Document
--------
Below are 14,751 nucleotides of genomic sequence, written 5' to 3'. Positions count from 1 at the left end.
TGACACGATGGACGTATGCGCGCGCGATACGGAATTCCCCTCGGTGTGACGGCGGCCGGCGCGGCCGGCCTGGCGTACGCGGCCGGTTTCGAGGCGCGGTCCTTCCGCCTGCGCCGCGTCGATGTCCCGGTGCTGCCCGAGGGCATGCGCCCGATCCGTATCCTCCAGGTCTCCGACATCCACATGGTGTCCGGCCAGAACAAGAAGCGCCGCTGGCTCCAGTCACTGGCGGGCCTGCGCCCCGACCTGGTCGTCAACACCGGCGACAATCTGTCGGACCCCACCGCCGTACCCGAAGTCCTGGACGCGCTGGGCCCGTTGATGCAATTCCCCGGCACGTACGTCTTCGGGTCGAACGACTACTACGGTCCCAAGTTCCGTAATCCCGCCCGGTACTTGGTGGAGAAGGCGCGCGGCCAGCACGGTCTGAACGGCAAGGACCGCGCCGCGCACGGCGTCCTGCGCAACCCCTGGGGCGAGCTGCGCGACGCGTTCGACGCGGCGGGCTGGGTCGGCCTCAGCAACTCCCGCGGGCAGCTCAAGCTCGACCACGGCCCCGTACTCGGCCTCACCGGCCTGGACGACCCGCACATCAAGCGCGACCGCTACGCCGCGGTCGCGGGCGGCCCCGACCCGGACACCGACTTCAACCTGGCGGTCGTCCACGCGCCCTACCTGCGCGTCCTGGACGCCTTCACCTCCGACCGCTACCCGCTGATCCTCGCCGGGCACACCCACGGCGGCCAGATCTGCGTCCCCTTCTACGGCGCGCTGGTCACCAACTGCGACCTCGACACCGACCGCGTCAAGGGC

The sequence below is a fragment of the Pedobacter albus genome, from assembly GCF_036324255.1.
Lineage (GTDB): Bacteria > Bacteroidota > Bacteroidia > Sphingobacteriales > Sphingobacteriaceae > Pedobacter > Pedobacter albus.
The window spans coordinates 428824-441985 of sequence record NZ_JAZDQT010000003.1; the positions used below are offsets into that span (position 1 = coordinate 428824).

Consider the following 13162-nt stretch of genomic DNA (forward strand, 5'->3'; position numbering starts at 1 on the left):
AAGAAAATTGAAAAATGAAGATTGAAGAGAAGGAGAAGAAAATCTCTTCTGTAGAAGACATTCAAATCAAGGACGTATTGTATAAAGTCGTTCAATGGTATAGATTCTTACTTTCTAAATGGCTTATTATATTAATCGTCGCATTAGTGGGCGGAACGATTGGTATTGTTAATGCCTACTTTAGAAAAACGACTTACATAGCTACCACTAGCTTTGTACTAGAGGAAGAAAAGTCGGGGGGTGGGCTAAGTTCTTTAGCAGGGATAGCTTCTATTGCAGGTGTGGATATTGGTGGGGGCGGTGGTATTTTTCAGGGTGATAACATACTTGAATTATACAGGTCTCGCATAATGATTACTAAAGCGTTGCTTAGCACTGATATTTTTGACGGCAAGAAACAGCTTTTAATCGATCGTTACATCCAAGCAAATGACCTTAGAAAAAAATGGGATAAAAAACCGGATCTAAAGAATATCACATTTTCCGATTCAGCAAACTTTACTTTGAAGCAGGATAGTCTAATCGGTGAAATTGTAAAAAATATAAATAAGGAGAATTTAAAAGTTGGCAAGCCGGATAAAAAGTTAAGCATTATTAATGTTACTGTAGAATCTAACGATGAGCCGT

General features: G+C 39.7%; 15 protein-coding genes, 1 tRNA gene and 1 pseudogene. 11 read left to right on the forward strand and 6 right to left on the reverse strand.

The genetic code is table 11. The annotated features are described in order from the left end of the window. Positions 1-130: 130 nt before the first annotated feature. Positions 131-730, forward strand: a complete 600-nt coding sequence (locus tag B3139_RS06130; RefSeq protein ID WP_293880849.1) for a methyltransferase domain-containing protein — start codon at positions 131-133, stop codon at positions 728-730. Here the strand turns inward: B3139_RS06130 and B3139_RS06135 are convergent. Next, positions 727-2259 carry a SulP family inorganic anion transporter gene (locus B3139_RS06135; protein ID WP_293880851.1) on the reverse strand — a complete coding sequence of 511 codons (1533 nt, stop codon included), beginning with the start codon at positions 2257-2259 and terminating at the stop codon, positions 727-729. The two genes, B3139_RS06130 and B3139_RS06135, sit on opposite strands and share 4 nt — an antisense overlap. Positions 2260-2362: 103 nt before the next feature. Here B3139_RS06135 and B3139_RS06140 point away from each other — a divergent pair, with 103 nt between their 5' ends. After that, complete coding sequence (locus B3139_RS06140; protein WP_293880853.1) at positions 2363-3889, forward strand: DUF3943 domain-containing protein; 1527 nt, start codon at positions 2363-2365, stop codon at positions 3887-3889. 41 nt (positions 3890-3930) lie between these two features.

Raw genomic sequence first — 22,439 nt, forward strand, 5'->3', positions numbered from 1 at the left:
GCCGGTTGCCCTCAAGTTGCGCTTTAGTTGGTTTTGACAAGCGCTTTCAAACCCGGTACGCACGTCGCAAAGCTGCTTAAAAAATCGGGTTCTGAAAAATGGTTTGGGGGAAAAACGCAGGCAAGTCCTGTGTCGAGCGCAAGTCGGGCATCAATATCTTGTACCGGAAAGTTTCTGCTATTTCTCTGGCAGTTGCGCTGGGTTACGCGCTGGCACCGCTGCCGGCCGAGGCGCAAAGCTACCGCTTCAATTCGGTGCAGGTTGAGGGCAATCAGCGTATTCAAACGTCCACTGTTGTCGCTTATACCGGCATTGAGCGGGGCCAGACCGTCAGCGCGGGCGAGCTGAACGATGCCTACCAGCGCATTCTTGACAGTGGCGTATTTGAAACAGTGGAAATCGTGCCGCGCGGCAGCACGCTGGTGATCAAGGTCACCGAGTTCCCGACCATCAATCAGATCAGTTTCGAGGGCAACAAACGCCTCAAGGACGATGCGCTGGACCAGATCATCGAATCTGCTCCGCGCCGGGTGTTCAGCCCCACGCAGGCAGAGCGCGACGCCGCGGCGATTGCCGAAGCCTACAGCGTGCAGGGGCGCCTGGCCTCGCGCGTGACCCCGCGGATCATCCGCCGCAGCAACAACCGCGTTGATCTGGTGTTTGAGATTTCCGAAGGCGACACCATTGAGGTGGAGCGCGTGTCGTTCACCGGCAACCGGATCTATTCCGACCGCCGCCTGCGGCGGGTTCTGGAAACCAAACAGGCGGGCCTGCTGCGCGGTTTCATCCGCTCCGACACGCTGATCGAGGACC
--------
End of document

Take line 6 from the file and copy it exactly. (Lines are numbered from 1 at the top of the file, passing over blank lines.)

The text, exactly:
Consider the following 13162-nt stretch of genomic DNA (forward strand, 5'->3'; position numbering starts at 1 on the left):